For this year, learn Laravel keep an eye on Docker, GoLang and definitely focus on the deployment pipeline. Getting from local to production should be smoother than it has been for a while now, especially when building your MVC apps.

Also published on Medium.

  • davidyell

    This could be titled ‘Why I like Laravel’. It feels very one sided, stating features of Laravel as though they aren’t available in other frameworks, which they actually are. It’s great to be passionate about your chosen tooling, but presenting a balanced outlook would be valuable to the wider PHP community. I do understand it’s your blog and it’s an opinion piece, but some more in-depth research would have yielded a more balanced article.

    • There was some specific reason to make it kind of one sided (or two sided including symfony). I did a much more thorough analysis in the previous article and this was mostly a follow up to what happened since last year… And Laravel did gain more popularity and momentum throughout the year, than any other PHP framework, which is evident from trends, tooling, information about common questions and developer talent.

      • Josh Kisb

        great applications are not all about popularity of the tools you use.
        its best to evaluate the frameworks on their actual merits.
        don’t be biased by opinions of others when doing that research

      • just curious, what do you consider “actual merits”?
        either way my point was within a very specific context. also as I mentioned above, this is a follow-up post. please see a more in-depth analysis in a previous one. considering i have years of experience with many frameworks i would hardly call my opinions influenced by bias of others… as a matter of fact this blog used to be all about CakePHP (so if anything I should be biased towards that one).

  • Symfony isn’t considered an MVC framework. Hasn’t been for a long long time.

    • I quoted the same paragraph in my previous article.

      For convenience purposes it can very well be considered an MVC framework, because it separates everything into those three distinct layers.

      Whatever acronym you feel like using next to symfony, is fine by me.
      Don’t see how it affects the substance of the post. Silly semantics, if nothing else.

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  • Judd Bundy

    Silly. Just silly.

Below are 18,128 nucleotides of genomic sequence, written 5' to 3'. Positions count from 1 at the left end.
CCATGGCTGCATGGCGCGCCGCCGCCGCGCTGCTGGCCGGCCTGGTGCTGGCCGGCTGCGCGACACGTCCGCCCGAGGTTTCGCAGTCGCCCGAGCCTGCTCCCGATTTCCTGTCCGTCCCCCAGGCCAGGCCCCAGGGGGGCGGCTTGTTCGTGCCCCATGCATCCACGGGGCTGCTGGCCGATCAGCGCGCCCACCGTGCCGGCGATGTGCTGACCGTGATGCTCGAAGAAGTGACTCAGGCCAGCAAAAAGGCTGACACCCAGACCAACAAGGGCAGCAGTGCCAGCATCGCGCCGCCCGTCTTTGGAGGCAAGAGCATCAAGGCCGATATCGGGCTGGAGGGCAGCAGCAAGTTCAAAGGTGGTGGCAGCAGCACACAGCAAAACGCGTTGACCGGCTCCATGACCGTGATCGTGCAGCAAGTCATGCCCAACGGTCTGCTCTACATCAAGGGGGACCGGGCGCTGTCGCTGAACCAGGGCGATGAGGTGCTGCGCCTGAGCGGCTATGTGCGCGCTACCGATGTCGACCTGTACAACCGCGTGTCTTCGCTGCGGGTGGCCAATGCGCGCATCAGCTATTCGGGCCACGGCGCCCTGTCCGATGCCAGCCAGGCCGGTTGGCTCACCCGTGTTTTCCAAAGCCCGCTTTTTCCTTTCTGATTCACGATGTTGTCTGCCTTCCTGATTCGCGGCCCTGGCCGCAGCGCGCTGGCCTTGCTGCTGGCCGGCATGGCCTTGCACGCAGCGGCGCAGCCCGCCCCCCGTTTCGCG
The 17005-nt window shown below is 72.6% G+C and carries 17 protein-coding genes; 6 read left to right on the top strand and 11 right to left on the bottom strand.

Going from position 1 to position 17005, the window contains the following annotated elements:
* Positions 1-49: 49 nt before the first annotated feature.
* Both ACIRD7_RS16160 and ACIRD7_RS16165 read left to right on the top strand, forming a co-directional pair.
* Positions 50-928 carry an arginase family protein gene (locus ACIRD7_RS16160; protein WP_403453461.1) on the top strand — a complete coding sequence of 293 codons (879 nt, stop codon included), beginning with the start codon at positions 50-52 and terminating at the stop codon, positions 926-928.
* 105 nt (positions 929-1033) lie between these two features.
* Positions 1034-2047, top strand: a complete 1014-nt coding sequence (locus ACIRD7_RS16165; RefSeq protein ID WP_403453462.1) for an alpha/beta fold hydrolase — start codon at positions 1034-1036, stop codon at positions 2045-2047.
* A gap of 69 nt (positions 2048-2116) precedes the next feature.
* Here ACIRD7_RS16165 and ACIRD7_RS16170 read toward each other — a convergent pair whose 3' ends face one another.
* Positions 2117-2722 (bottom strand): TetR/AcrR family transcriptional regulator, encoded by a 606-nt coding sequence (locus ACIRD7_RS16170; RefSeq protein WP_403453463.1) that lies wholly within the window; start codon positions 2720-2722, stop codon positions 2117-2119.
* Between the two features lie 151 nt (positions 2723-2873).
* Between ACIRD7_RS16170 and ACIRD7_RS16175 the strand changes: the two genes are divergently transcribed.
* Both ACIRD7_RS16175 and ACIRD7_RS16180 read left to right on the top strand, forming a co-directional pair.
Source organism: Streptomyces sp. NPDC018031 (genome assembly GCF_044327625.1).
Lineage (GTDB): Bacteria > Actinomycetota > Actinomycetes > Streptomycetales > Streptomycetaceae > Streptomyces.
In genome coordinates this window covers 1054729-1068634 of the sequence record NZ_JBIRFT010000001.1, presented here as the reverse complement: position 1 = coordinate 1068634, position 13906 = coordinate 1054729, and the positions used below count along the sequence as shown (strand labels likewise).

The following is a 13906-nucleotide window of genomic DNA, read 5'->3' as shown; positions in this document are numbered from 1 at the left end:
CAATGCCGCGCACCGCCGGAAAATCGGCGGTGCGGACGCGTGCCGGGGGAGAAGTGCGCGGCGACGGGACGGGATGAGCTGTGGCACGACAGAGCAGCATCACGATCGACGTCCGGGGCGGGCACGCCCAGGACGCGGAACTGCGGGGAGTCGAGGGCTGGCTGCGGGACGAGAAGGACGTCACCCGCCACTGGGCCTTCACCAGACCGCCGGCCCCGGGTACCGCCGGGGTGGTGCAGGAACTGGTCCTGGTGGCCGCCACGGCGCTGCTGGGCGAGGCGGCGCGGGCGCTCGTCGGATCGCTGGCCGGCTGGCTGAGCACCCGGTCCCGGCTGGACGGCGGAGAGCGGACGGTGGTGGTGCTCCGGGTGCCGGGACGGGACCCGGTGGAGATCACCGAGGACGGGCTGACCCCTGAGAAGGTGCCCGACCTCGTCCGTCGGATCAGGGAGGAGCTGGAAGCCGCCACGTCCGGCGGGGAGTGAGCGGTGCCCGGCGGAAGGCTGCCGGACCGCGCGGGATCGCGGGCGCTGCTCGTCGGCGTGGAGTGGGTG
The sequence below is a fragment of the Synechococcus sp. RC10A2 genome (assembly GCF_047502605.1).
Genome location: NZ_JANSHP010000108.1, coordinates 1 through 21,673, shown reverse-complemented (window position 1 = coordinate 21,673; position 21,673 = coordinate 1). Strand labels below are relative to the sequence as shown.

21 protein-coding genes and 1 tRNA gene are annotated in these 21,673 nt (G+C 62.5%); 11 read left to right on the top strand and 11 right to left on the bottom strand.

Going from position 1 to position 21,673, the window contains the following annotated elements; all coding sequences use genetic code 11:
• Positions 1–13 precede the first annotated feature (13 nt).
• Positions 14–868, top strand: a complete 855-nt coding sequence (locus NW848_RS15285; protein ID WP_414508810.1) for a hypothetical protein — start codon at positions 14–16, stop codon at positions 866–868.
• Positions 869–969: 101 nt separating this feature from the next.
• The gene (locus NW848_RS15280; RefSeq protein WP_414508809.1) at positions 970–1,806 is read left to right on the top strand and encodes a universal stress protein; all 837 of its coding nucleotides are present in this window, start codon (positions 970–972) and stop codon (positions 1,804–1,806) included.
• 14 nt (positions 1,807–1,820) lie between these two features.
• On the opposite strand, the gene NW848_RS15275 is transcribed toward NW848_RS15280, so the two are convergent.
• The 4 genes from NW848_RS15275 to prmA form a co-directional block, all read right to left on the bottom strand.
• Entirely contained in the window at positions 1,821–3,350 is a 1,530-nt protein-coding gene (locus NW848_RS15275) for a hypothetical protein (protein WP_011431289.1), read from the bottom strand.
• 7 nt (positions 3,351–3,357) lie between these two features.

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  • Vladko, for the last year I’ve been working on my PHP Web UI library. My open-source project is located here which strongly focuses on object-oriented PHP web interface components. I have had requests from developers who write in Laravel, Yii etc asking me to offer a better integration between Agile UI and Full-stack frameworks.

    With the state of PHP MVC framework, do you think that existence of standard UI layer across our segmented market would be a good contribution to the ecosystem of a PHP?

    Thanks and I appreciate your insight.

    • great project, thanks for sharing. a standard UI implementation for PHP projects, would be a miracle :)

      i feel that this is a noble idea and it’s definitely needed for many use-cases.

      unfortunately many frameworks come up with their own “widget makers” (i.e. CakePHP’s form helper) or blade-based libs for Laravel. Of course in Symfony you have Twig and related tools.
      the way to get wider support would be to create adapters for popular frameworks, so that developers can opt in to use your solution. because everyone (each framework) tries to come up with yet another templating layer/language/standard… it’s a hard battle, i have to admit.

      also when working on a team with designers or pure front-end engineers, there is always a concern about using PHP or writing UI components in PHP, since most of them prefer everything from good ol’ JS to jQuery, to Angular, to VueJS.. well, anything except server-side language.

      I was planning to do a post on the state of the front-end technologies today, and how we’ve managed to achieve good structure on the backend, but created a bit of a mess on the client side in the process.